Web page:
Shelby Palmeri returns to the Yoga Living Project with some insights into what teaching yoga might really look like. We have a saying here at cambio's Yoga Teacher Training: "You teach for yourself and you practice for your students". Shelby explains why this concept is important and unfolds some of her experiences as a teacher, which is always a pertinent lesson as we work hard to not only train new teachers, but also to help our current teachers grow with continuing education and support. Read Shelby's experience and let us know your thoughts and what journey has been like - we'd love to highlight you on the blog! Just reach out to Austin at
Practice What You Teach
There are a lot of misconceptions that come with being a yoga teacher- like that I am always Zen or that I wear leggings one hundred percent of the time (ok, that one is true). But, there is one incorrect assumption that I hear more often than most and it’s exemplified in phrases like “Oh, I wish I got to work out all the time!” or “Well teaching must keep you in great shape!” I’ve come to find that a lot of people believe I am working through the poses with my students the entire time, wrongly concluding that every class I teach is also a class that I take.
Sure, I do a little demonstrating but as any teacher can tell you, the only thing getting a good workout when I teach is my voice box as I project my instructions over my electronica beats playlist. Don’t let me fool you, teaching yoga is demanding both physically and mentally, but an hour teaching is not the same as an hour practicing, it’s not even close.
So a lot of us teachers find ourselves in this conundrum. We want to teach as much as possible, but the more we get to teach the less time we have to practice. It’s a conflict I noticed early, back when I first started training to be a teacher. I threw myself completely into my studies. I was at the studio every weekend for educational modules; I observed classes and made Sanskrit flashcards. I was learning SO much about this thing called yoga that I barely ever had the time to put it in to practice. My very strong and consistent routine dwindled to one class every week or two. My passion hadn’t faded, but my schedule was just too busy.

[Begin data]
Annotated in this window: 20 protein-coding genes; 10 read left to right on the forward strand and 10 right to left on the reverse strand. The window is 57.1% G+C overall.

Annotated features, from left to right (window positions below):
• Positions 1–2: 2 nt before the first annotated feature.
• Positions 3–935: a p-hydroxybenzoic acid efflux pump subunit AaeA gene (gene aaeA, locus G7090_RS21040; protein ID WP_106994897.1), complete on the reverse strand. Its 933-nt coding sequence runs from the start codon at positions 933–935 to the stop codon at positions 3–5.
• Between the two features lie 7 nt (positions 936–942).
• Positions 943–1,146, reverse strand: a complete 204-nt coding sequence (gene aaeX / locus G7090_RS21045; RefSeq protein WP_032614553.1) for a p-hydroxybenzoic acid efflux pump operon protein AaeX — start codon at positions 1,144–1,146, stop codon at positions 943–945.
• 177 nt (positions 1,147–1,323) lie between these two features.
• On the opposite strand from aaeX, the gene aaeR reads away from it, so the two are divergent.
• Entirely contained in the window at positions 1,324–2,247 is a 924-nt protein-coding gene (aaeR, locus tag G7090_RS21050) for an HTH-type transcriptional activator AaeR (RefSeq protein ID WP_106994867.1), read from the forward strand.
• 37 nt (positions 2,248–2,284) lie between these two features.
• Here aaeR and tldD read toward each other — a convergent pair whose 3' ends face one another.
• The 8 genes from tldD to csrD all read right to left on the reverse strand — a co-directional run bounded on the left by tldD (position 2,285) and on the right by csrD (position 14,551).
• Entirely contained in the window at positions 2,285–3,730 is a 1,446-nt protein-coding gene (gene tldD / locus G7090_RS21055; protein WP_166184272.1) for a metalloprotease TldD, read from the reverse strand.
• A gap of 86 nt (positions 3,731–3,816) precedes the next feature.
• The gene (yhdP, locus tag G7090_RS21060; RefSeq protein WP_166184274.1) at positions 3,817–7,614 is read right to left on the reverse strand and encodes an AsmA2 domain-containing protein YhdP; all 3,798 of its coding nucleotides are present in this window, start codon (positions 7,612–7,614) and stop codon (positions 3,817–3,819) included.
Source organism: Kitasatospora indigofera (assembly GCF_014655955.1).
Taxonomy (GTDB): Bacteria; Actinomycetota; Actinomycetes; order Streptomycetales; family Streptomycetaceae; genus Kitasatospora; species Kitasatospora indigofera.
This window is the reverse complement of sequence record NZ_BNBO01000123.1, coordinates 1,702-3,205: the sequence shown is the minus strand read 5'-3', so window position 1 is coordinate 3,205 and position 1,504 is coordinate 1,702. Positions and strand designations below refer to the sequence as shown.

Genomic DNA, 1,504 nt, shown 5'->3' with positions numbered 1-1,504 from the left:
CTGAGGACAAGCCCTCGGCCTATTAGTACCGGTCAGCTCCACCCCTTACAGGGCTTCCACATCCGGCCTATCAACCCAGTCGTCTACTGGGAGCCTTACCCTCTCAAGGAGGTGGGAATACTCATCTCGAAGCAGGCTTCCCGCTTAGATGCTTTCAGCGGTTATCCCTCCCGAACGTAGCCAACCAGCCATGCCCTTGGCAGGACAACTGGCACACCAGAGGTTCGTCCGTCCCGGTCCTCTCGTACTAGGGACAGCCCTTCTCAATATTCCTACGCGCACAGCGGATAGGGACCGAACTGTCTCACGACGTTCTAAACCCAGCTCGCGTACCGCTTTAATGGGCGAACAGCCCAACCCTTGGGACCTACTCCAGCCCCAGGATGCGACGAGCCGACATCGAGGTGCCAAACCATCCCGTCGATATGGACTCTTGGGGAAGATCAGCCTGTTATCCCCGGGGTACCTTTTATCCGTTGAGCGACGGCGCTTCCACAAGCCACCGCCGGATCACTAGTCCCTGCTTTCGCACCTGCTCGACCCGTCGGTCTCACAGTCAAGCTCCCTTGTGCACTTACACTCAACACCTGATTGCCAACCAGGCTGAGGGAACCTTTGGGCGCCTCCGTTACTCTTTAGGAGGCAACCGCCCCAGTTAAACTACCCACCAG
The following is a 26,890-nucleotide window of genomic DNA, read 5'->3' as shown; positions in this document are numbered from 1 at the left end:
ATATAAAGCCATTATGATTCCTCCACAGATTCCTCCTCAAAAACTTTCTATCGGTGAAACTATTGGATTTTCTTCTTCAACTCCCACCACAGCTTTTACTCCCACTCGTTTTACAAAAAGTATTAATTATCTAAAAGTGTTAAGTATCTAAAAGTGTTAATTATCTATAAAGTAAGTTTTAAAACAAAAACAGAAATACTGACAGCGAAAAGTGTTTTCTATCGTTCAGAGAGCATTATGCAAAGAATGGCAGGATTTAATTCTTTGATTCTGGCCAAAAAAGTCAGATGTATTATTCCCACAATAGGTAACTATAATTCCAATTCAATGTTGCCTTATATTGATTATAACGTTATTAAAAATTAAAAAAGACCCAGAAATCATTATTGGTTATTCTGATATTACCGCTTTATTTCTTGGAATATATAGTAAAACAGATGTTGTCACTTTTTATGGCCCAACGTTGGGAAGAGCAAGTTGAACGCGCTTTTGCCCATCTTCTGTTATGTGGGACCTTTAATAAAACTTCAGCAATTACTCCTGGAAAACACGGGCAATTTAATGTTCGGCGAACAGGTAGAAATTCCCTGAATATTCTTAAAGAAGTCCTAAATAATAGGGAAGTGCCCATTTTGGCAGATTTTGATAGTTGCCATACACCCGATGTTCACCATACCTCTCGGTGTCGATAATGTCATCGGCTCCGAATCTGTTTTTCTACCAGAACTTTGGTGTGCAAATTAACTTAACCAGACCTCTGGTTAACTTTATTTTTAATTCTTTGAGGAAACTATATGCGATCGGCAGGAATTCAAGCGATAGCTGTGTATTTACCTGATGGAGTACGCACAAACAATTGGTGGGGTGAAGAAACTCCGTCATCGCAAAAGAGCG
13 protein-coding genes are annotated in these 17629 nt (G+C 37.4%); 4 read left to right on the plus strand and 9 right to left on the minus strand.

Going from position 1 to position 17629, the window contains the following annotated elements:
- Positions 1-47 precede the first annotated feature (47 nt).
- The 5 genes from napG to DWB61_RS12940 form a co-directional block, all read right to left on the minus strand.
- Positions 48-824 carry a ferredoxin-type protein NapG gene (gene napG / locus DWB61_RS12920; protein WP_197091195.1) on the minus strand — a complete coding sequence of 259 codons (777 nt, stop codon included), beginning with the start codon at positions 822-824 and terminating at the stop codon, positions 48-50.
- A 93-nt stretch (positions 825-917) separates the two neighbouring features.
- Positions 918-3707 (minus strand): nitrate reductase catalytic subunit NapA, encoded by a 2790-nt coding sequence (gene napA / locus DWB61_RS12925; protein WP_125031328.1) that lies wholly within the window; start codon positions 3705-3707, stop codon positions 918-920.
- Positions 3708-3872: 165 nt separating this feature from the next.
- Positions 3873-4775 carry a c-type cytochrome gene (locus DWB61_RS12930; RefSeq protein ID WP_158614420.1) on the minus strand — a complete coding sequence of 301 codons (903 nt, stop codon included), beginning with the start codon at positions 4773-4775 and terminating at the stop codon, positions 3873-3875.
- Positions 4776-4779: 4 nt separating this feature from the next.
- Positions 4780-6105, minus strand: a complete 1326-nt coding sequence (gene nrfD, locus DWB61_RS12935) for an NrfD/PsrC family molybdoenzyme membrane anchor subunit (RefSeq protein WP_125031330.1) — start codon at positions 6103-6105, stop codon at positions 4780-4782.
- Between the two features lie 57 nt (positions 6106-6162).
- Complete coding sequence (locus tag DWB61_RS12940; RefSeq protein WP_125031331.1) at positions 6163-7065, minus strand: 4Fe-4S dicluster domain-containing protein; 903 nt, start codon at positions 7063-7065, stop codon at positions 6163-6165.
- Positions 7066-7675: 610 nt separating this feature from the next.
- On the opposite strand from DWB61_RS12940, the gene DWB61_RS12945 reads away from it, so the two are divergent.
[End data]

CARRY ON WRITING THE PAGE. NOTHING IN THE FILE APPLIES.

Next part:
As time went on and I was ready to teach, I made a very good and strong effort to make it to more classes. There was a period of time when I finished studying and I wasn’t yet teaching where I was able to build back up some of the strength and flexibility I had lost during the unplanned hiatus from my yoga mat. However, I knew I wanted to teach. After pursuing it whole-heartedly, it didn’t take long for my name to be on studio schedules on every end of town. Within six months, I picked up ten weekly classes and sub as many extra that I can while keeping up with regular (thankfully, part-time) job.
I absolutely love teaching. It is what I am here to do. But, the difficulty I had in finding time to practice while training was only a glimpse of how hard it would be once I actually started teaching. My own scheduled classes now take up all the mornings that I usually had to make it to my favorite studio. Usually when I have downtime, all I want to do is rest. A good book on my couch or my favorite TV show has a way of winning out over driving to the studio yet again to unroll my mat.
Yet, I know I have to make the time because it’s important. I’m reminded how vital my own practice is to me, every time I provide the space for my students to have theirs. I have a tiny twinge of jealously as I watch my students rest in their savasanas and it motivates me to seek out my own. I know that if I didn’t practice, I’d become jaded and detached. I wouldn’t be practicing what I am teaching.
There is something really magical that happens when I let myself shift from the role of teacher into student. I can forget about my own cues and listen to someone else’s. I can forget about adjusting the lights and the music, and adjust only my body into different positions and notice how it feels as I do so. I find inspiration in my colleagues’ creativity. I learn new transitions and poses to put in my own playbook. I can find my own eyes in the mirror and let the world fade away as I turn inward and listen to the sound of my own breath.
So one thing is for sure, the misconceptions about life as a yoga teacher will continue. If any of my fellow teachers find themselves in a bit of rut, if the leggings aren’t feeling quite as comfortable as they usually do and you’re having a hard time finding your Zen- take a moment to think about the last time you practiced. When was the last time you were able to step away from the center of the room and onto your mat wherever you chose to unroll it? Make the time. It is worth it. It is the practicing after all that made you want to start teaching.
Learn more about Shelby at shelbypalmeridoesyoga.com